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Nearly Half of Americans Now Support Impeachment of Trump: Poll

The president says he can't be impeached because he's doing "a great job." One problem is that most people think he definitely is not.

A billboard in Times Square, funded by Philanthropist Tom Steyer, calls for the impeachment of President Donald Trump on November 20, 2017 in New York City.  (Photo: Spencer Platt/Getty Images)

While a slightly lesser number say they are not ready to back such a move, 49 percent of Americans now support the impeachment of President Donald Trump, according to a new poll out Friday.

The president said in an interview released Thursday that it would be strange to impeach somebody who is doing "a great job." The problem is that most people think he definitely is not.

The new Washington Post/ABC News survey found that while 60 percent of respondents disapprove of his job performance, compared to just 36 percent who approve, the idea that Congress should officially investigate the possibility that Trump has committed "high crimes and misdemeanors" now enjoys a plurality if not quite a majority.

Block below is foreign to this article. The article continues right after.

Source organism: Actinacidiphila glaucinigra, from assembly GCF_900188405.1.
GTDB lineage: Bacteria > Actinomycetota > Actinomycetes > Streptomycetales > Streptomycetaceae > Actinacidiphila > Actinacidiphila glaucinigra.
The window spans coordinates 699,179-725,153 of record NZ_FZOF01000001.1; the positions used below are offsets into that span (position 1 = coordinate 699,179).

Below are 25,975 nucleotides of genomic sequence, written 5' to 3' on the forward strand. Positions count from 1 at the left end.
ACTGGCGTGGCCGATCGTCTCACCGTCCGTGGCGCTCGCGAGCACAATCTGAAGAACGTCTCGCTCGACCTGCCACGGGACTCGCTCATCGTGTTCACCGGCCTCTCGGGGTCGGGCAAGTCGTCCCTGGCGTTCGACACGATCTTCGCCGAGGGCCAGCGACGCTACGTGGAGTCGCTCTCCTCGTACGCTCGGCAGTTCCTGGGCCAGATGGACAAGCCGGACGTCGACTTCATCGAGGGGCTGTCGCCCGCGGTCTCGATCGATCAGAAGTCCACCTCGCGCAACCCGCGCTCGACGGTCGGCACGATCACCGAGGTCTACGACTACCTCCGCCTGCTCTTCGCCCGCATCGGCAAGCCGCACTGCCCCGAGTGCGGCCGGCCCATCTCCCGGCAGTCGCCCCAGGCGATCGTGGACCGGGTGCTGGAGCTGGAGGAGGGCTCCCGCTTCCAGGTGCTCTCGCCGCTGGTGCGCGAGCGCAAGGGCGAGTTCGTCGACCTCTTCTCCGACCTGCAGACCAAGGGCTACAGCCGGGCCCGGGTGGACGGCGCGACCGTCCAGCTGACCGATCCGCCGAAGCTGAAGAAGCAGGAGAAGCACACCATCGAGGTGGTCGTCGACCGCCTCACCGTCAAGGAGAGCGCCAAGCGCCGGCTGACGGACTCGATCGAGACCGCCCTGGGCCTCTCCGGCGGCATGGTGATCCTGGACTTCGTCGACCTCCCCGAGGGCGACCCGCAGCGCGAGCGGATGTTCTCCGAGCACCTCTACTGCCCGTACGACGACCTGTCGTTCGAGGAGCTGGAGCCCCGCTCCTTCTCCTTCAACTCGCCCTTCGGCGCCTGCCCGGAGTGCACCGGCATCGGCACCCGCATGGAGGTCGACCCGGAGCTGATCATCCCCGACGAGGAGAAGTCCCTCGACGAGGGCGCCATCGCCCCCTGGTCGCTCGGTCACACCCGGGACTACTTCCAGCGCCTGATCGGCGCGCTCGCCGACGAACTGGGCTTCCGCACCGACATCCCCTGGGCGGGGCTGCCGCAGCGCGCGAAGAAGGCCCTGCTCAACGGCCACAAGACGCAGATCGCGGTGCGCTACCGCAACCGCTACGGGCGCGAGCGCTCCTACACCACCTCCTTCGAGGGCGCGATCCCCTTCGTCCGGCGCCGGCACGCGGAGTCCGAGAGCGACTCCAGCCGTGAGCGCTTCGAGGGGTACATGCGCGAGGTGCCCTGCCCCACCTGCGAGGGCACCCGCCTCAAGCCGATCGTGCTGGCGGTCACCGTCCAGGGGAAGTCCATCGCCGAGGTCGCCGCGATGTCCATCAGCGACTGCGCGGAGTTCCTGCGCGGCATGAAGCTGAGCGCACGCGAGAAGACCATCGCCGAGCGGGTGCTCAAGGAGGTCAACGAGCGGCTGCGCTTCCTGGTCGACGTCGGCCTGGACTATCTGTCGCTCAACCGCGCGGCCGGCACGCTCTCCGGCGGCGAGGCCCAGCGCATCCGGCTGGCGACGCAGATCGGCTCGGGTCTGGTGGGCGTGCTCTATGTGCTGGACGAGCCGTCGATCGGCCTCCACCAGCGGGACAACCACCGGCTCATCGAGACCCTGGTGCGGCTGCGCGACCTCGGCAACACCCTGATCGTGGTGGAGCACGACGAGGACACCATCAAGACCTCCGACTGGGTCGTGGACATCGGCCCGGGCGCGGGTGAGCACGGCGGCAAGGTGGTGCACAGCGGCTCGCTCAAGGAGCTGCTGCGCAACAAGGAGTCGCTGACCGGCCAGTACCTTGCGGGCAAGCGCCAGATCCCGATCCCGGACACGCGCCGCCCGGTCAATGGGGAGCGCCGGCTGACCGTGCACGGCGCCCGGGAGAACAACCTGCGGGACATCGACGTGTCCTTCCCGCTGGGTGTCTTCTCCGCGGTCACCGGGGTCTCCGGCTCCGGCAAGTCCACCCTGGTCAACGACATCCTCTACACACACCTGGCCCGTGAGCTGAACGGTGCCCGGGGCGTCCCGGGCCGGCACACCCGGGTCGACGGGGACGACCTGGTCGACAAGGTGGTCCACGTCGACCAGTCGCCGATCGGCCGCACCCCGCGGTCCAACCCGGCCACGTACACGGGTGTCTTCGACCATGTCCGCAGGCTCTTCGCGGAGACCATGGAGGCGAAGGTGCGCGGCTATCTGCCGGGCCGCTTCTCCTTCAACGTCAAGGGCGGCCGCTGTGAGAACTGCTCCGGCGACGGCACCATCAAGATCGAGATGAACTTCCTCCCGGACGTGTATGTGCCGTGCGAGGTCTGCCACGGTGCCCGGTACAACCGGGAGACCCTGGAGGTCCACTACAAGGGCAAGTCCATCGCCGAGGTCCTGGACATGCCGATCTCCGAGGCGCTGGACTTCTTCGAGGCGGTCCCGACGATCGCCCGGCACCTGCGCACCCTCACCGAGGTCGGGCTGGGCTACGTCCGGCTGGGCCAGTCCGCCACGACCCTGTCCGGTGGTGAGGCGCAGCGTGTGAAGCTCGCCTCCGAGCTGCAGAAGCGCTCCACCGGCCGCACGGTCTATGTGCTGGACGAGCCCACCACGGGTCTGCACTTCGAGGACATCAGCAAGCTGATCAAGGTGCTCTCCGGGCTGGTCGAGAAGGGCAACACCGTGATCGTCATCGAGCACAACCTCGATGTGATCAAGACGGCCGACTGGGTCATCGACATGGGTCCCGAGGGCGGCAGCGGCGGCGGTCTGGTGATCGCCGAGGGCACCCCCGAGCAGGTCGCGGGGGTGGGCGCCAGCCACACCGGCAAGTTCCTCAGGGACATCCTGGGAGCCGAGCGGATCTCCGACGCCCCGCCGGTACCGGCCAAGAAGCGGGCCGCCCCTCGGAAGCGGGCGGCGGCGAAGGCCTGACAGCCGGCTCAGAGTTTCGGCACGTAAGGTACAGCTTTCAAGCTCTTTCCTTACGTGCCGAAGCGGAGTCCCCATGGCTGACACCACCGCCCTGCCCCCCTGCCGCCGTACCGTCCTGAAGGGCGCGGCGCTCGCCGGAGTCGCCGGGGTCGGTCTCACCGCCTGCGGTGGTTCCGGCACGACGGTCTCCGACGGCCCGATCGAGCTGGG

And that's not all:

As the Post reports, the new poll "was conducted Aug. 26 to 29, in the week after former Trump campaign manager Paul Manafort was convicted of federal tax and bank fraud and after former Trump attorney Michael Cohen pleaded guilty and implicated the president in illegal payments to silence women who alleged sexual encounters with Trump."

The results arrive amid widespread speculation that Special Counsel Robert Mueller could announce more indictments, or that others shoes could drop on Friday, as part of the ongoing probe into alleged Russian interference in the 2016 elections; possible collusion with the Trump campaign; or obstruction of justice by the president.

As Politico reports, "The window closes next week for special counsel Robert Mueller to take any more bombshell actions before midterm season officially kicks off, and people in the president’s orbit and across Washington are watching with heightened anticipation that a final pre-election surprise could come soon."

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